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In other words, going to a lecture at university that you didn't pay for.

I clearly remember there was a specific verb for that.

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  • Lectures at universities are free to students. Do you mean sneak in?
    – Lambie
    Nov 27, 2021 at 16:32

1 Answer 1

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I don't know exactly what you mean by "lecture" (I recall that there is a difference between British and American English), but if you attend a class without formally registering or paying for it, in America we typically say that you are "auditing" it.

Reference: https://www.merriam-webster.com/dictionary/audit

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    This is probably what the OP has in mind, although it should be noted that, at most institutions, auditing is a formally defined status, and the regulations require that somebody who intends to audit a course get a permission to do so, register as such, and pay a fee (albeit a much more modest fee than other students in the same course).
    – jsw29
    Nov 25, 2021 at 17:35
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    There's a question on Academia Stack Exchange (a good site for this sort of query) which goes into more detail on auditing: answers suggest differing practices at different institutions. academia.stackexchange.com/questions/52137/…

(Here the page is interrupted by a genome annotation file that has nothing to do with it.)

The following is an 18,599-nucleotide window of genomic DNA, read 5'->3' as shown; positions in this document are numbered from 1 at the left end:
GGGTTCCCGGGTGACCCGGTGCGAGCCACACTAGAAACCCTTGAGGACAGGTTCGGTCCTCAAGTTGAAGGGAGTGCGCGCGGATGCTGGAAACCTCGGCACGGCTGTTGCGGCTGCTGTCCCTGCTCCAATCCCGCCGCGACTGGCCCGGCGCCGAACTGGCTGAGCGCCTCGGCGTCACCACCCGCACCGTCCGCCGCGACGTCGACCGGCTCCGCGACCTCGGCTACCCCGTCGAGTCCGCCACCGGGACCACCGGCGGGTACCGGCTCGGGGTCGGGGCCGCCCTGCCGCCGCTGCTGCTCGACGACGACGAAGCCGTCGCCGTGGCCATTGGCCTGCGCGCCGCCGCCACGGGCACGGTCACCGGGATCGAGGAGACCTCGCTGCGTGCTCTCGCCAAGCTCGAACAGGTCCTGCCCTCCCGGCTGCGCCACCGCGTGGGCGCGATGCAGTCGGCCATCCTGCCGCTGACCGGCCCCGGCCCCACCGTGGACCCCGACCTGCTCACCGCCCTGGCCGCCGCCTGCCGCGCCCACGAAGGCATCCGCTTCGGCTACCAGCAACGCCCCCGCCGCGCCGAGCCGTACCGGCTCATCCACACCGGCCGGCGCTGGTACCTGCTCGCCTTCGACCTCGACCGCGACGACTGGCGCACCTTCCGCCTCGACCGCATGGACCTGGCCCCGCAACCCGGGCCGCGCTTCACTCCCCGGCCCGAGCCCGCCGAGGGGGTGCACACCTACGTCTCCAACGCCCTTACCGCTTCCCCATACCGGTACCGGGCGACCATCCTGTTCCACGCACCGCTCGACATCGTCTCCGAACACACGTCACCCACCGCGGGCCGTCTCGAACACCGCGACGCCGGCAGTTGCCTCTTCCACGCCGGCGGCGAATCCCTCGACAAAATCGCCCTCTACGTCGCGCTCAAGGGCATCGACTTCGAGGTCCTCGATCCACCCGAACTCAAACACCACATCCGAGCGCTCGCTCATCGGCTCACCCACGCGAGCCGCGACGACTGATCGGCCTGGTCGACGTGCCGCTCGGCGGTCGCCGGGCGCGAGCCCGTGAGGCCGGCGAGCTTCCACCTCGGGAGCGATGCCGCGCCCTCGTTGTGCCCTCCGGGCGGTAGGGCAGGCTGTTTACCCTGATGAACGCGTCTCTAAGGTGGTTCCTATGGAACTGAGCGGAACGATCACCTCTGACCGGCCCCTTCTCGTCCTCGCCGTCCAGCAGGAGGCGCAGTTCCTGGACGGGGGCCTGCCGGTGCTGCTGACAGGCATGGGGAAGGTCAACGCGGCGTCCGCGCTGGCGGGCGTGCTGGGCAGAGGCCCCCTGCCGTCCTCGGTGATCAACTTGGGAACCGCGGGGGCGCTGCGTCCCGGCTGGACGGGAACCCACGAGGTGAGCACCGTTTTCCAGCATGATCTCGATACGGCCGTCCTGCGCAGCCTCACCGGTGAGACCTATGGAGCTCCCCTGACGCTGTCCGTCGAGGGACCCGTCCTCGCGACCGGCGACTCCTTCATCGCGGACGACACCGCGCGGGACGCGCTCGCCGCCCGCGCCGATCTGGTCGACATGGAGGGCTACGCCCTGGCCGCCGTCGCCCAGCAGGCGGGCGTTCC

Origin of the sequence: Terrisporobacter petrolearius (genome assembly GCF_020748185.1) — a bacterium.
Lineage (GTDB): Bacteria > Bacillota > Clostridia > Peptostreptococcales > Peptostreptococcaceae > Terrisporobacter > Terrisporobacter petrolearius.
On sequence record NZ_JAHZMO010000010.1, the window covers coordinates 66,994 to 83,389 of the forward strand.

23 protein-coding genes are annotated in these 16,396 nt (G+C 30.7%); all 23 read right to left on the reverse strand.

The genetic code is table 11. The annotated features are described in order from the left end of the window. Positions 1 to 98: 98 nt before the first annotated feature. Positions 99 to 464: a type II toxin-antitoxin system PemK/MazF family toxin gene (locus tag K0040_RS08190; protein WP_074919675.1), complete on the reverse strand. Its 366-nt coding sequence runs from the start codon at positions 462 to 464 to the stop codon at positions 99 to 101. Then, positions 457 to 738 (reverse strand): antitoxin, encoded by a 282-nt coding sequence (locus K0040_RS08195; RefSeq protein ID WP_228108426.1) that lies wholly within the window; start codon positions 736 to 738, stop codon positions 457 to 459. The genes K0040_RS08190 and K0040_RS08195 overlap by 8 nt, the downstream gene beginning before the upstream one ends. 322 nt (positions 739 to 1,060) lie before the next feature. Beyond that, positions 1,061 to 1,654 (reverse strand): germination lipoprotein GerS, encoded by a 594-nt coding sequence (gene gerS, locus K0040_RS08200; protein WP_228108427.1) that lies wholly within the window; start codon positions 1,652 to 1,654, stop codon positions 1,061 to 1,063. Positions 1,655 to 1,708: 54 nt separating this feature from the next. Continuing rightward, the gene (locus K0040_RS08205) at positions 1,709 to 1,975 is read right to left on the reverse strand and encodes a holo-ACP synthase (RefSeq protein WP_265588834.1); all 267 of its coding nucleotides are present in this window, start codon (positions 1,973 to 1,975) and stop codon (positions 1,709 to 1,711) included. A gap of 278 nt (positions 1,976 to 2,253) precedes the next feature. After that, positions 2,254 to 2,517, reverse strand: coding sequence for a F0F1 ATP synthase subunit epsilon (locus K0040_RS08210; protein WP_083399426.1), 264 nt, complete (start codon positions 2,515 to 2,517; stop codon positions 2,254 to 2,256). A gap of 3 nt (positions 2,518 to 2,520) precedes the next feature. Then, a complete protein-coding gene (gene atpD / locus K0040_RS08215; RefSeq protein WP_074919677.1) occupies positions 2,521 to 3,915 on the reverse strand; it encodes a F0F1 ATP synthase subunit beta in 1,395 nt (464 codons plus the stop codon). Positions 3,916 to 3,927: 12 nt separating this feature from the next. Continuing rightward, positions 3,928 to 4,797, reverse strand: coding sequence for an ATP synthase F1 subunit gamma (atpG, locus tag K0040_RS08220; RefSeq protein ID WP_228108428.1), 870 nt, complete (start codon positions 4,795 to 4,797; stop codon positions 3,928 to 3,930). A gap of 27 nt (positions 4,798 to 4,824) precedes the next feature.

– Stuart F
    Nov 25, 2021 at 22:59
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    @David I normally don't provide a reference or citation when it's very easy to confirm. In this case, just about any dictionary will do. Since you requested it, I've added it to the answer. I hope that helps. Nov 27, 2021 at 23:00
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    @David The help pages for this site (specifically, at english.stackexchange.com/help/how-to-answer) say that "links to external resources are encouraged" but never that they are required (as far as I can see), so I'm surprised that someone indicated that "in no uncertain terms." But perhaps that discussion would more appropriate on meta than here . . . :) Nov 28, 2021 at 21:05
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    @David I suppose that we simply disagree about how much effort is required on the part of answerers and how much is reasonable to expect of askers. Nov 28, 2021 at 21:16

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